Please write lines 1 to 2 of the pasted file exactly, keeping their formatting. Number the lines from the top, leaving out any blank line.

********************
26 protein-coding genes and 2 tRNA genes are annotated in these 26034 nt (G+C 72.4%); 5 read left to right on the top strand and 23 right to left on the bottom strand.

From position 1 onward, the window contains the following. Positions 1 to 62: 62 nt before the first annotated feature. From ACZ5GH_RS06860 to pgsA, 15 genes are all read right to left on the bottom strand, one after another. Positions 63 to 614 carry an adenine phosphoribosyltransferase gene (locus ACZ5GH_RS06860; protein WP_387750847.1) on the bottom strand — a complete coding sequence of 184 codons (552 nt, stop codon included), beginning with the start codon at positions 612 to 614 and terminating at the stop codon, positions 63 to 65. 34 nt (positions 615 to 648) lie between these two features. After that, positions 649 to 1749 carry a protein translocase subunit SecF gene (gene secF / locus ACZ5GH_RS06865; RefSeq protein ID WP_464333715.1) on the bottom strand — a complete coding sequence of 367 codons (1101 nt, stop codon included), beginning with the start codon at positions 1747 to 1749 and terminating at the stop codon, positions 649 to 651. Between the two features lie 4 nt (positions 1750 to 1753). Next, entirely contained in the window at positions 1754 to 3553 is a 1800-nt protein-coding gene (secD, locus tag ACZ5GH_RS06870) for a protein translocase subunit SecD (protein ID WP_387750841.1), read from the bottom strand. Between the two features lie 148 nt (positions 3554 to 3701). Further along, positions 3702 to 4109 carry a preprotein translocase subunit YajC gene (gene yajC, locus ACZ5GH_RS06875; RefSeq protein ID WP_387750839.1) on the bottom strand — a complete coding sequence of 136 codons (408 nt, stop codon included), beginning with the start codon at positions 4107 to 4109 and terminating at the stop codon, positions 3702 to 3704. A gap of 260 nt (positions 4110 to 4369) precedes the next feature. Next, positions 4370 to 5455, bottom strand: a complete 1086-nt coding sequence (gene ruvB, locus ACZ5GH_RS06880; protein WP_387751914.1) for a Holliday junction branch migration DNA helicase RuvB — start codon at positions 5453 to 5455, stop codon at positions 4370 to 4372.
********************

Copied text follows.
26 protein-coding genes and 2 tRNA genes are annotated in these 26034 nt (G+C 72.4%); 5 read left to right on the top strand and 23 right to left on the bottom strand.

From position 1 onward, the window contains the following. Positions 1 to 62: 62 nt before the first annotated feature. From ACZ5GH_RS06860 to pgsA, 15 genes are all read right to left on the bottom strand, one after another. Positions 63 to 614 carry an adenine phosphoribosyltransferase gene (locus ACZ5GH_RS06860; protein WP_387750847.1) on the bottom strand — a complete coding sequence of 184 codons (552 nt, stop codon included), beginning with the start codon at positions 612 to 614 and terminating at the stop codon, positions 63 to 65. 34 nt (positions 615 to 648) lie between these two features. After that, positions 649 to 1749 carry a protein translocase subunit SecF gene (gene secF / locus ACZ5GH_RS06865; RefSeq protein ID WP_464333715.1) on the bottom strand — a complete coding sequence of 367 codons (1101 nt, stop codon included), beginning with the start codon at positions 1747 to 1749 and terminating at the stop codon, positions 649 to 651. Between the two features lie 4 nt (positions 1750 to 1753). Next, entirely contained in the window at positions 1754 to 3553 is a 1800-nt protein-coding gene (secD, locus tag ACZ5GH_RS06870) for a protein translocase subunit SecD (protein ID WP_387750841.1), read from the bottom strand. Between the two features lie 148 nt (positions 3554 to 3701). Further along, positions 3702 to 4109 carry a preprotein translocase subunit YajC gene (gene yajC, locus ACZ5GH_RS06875; RefSeq protein ID WP_387750839.1) on the bottom strand — a complete coding sequence of 136 codons (408 nt, stop codon included), beginning with the start codon at positions 4107 to 4109 and terminating at the stop codon, positions 3702 to 3704. A gap of 260 nt (positions 4110 to 4369) precedes the next feature. Next, positions 4370 to 5455, bottom strand: a complete 1086-nt coding sequence (gene ruvB, locus ACZ5GH_RS06880; protein WP_387751914.1) for a Holliday junction branch migration DNA helicase RuvB — start codon at positions 5453 to 5455, stop codon at positions 4370 to 4372.